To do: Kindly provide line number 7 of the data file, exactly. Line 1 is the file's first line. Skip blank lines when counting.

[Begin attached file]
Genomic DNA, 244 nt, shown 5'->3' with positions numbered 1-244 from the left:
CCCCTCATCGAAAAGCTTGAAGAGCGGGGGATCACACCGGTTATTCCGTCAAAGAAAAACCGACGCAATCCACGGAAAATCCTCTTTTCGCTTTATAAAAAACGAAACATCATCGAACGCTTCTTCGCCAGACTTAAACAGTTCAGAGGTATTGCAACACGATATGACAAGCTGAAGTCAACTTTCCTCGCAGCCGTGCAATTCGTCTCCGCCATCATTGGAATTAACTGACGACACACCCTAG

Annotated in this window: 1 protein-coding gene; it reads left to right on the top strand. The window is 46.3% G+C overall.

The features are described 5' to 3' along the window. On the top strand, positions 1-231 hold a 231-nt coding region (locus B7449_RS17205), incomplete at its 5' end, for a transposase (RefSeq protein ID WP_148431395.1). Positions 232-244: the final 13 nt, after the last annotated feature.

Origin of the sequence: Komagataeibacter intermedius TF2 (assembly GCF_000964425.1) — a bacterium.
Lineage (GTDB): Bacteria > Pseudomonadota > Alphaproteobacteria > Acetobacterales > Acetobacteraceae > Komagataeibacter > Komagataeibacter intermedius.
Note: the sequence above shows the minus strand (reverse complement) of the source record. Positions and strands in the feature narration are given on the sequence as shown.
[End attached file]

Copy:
Note: the sequence above shows the minus strand (reverse complement) of the source record. Positions and strands in the feature narration are given on the sequence as shown.